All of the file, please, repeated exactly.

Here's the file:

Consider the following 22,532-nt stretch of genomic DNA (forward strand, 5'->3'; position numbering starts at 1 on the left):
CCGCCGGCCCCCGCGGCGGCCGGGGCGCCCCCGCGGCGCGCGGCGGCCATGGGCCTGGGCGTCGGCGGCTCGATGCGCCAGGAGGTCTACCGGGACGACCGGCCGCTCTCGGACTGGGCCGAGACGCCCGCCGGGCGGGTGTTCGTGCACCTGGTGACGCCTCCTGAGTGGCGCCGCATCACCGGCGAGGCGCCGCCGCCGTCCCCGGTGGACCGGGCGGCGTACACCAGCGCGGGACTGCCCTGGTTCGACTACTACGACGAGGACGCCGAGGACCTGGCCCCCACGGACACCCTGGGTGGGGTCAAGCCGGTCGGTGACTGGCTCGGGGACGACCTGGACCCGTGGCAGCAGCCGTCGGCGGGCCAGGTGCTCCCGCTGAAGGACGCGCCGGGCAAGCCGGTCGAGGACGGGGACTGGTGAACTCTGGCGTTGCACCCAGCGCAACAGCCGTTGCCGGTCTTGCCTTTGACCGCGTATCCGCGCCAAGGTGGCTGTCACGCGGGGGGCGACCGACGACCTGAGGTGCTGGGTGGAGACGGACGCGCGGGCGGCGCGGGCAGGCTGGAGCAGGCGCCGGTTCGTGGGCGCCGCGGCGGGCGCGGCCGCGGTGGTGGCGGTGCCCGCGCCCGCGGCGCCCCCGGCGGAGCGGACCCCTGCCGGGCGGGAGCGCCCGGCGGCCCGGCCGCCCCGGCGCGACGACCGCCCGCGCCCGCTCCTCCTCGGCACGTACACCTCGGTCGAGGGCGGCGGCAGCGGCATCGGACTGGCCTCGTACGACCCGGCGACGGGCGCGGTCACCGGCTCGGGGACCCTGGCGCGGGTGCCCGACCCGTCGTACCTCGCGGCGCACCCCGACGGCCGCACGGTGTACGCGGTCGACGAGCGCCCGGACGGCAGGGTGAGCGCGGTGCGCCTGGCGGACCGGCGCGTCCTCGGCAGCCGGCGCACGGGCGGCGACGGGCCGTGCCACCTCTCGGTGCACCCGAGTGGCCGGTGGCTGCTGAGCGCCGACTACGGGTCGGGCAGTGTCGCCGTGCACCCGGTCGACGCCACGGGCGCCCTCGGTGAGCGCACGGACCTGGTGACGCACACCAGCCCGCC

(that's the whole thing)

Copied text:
Consider the following 22,532-nt stretch of genomic DNA (forward strand, 5'->3'; position numbering starts at 1 on the left):
CCGCCGGCCCCCGCGGCGGCCGGGGCGCCCCCGCGGCGCGCGGCGGCCATGGGCCTGGGCGTCGGCGGCTCGATGCGCCAGGAGGTCTACCGGGACGACCGGCCGCTCTCGGACTGGGCCGAGACGCCCGCCGGGCGGGTGTTCGTGCACCTGGTGACGCCTCCTGAGTGGCGCCGCATCACCGGCGAGGCGCCGCCGCCGTCCCCGGTGGACCGGGCGGCGTACACCAGCGCGGGACTGCCCTGGTTCGACTACTACGACGAGGACGCCGAGGACCTGGCCCCCACGGACACCCTGGGTGGGGTCAAGCCGGTCGGTGACTGGCTCGGGGACGACCTGGACCCGTGGCAGCAGCCGTCGGCGGGCCAGGTGCTCCCGCTGAAGGACGCGCCGGGCAAGCCGGTCGAGGACGGGGACTGGTGAACTCTGGCGTTGCACCCAGCGCAACAGCCGTTGCCGGTCTTGCCTTTGACCGCGTATCCGCGCCAAGGTGGCTGTCACGCGGGGGGCGACCGACGACCTGAGGTGCTGGGTGGAGACGGACGCGCGGGCGGCGCGGGCAGGCTGGAGCAGGCGCCGGTTCGTGGGCGCCGCGGCGGGCGCGGCCGCGGTGGTGGCGGTGCCCGCGCCCGCGGCGCCCCCGGCGGAGCGGACCCCTGCCGGGCGGGAGCGCCCGGCGGCCCGGCCGCCCCGGCGCGACGACCGCCCGCGCCCGCTCCTCCTCGGCACGTACACCTCGGTCGAGGGCGGCGGCAGCGGCATCGGACTGGCCTCGTACGACCCGGCGACGGGCGCGGTCACCGGCTCGGGGACCCTGGCGCGGGTGCCCGACCCGTCGTACCTCGCGGCGCACCCCGACGGCCGCACGGTGTACGCGGTCGACGAGCGCCCGGACGGCAGGGTGAGCGCGGTGCGCCTGGCGGACCGGCGCGTCCTCGGCAGCCGGCGCACGGGCGGCGACGGGCCGTGCCACCTCTCGGTGCACCCGAGTGGCCGGTGGCTGCTGAGCGCCGACTACGGGTCGGGCAGTGTCGCCGTGCACCCGGTCGACGCCACGGGCGCCCTCGGTGAGCGCACGGACCTGGTGACGCACACCAGCCCGCC